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Mary Antin

An immigrant girl who achieved literary fame at the age of thirteen, Mary Antin became a symbol of the American dream. When Antin arrived in Boston with her family, she was placed in kindergarten classes because of her lack of English, but her intelligence shone through in poems her teachers sent off to the journal Primary Education and to local newspapers to show how much an immigrant child could learn in mere months. Her letters describing her family’s journey to America were an instant bestseller, helping her support the family and finish her education at an exclusive girls’ school. Her literary and academic success were hailed by her teachers as “an illustration of what the American system of free education and the European immigrant could make of each other,” and she became a spokesperson for assimilation and achievement in the Jewish community. Antin went on to write short stories, essays, and a wildly popular autobiography, The Promised Land, about her experience of the American dream. Despite her dedication to assimilation and her belief in the incredible opportunities available to Jews in America, Antin also supported Zionism and wrote extensively in support of the idea of a Jewish homeland.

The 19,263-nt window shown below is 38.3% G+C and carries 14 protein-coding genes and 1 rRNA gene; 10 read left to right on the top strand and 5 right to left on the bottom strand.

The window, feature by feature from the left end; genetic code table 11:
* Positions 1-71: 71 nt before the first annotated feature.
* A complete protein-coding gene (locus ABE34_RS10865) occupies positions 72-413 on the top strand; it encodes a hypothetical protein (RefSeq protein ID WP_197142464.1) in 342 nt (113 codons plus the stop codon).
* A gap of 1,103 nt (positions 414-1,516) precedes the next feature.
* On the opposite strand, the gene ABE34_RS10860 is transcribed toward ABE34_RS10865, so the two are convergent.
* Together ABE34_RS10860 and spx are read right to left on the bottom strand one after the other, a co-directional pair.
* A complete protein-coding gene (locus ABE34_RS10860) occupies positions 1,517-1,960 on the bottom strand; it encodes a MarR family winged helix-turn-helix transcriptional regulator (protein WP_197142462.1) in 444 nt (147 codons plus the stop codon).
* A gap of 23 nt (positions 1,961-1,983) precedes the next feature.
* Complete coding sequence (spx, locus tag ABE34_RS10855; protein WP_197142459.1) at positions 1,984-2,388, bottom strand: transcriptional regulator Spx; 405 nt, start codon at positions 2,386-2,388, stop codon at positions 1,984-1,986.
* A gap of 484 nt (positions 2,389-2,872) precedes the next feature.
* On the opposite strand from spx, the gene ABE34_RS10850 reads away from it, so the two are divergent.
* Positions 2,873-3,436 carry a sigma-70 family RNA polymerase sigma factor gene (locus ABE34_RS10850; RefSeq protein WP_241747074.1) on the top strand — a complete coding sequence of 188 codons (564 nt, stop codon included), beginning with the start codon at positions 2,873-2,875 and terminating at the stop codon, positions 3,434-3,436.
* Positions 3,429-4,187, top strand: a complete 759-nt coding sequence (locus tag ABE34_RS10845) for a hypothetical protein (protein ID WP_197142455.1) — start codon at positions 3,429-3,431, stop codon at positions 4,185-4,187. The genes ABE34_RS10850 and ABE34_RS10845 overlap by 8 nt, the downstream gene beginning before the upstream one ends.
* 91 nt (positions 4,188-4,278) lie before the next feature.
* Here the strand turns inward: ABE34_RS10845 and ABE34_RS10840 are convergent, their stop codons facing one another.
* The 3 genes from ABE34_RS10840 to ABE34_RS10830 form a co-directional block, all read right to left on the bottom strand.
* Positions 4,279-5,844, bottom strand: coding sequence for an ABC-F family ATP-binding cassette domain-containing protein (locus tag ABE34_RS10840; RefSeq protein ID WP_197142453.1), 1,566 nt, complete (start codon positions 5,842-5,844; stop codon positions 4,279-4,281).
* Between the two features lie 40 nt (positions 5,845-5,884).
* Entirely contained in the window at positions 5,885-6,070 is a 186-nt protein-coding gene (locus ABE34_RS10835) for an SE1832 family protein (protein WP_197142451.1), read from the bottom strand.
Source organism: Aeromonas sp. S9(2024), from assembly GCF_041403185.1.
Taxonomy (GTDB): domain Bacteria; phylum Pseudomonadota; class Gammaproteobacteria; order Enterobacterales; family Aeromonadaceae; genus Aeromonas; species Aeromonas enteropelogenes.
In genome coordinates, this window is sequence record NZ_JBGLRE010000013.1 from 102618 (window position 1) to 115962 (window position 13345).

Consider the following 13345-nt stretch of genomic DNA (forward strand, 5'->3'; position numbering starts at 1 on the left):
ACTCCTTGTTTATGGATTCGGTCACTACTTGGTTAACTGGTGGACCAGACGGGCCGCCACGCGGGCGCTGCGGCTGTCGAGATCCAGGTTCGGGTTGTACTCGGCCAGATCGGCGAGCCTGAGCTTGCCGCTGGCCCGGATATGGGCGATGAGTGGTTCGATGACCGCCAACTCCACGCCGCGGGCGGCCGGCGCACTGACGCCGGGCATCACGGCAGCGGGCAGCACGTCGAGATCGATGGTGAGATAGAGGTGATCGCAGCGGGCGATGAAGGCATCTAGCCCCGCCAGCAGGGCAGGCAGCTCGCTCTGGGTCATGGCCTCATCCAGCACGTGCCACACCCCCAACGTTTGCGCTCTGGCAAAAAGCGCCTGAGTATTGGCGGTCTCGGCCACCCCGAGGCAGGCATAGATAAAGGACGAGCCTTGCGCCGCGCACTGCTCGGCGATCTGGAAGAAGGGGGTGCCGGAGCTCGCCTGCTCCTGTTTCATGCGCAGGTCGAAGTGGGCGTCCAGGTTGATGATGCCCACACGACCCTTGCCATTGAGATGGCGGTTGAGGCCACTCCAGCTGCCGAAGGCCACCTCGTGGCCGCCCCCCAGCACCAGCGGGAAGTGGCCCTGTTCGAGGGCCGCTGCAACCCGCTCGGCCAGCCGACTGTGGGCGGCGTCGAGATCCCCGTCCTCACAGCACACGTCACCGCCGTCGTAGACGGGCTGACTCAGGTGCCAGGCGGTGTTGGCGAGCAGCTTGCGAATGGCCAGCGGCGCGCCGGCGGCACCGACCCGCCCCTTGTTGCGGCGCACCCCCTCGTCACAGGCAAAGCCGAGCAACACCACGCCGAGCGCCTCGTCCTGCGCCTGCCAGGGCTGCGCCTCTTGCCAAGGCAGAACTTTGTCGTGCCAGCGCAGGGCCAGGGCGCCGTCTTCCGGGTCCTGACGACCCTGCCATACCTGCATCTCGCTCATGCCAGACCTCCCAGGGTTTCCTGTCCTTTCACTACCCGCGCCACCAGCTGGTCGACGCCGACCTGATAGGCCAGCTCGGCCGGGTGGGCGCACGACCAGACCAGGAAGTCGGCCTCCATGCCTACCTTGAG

Antin, Mary - still image [media]
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“I was born, I have lived, and I have been made over. Is it not time to write my life’s story?” So begins Mary Antin's The Promised Land, one of the best-known autobiographies penned by an American Jewish woman. Antin celebrated the immigrant experience and the boundless opportunity of America, the land in which she, "Mashke, the granddaughter of Raphael the Russian... should be free to fashion my own life, and should dream my dreams in English phrases.”

Institution: The Jacob Rader Marcus Center of the American Jewish Archives, Cincinnati, OH, and the New York Public Library.

Date of Birth
June 13, 1881
Place of Birth
Date of Death
March 15, 1949

How to cite this page

Jewish Women's Archive. "Mary Antin." (Viewed on November 30, 2015) <>.


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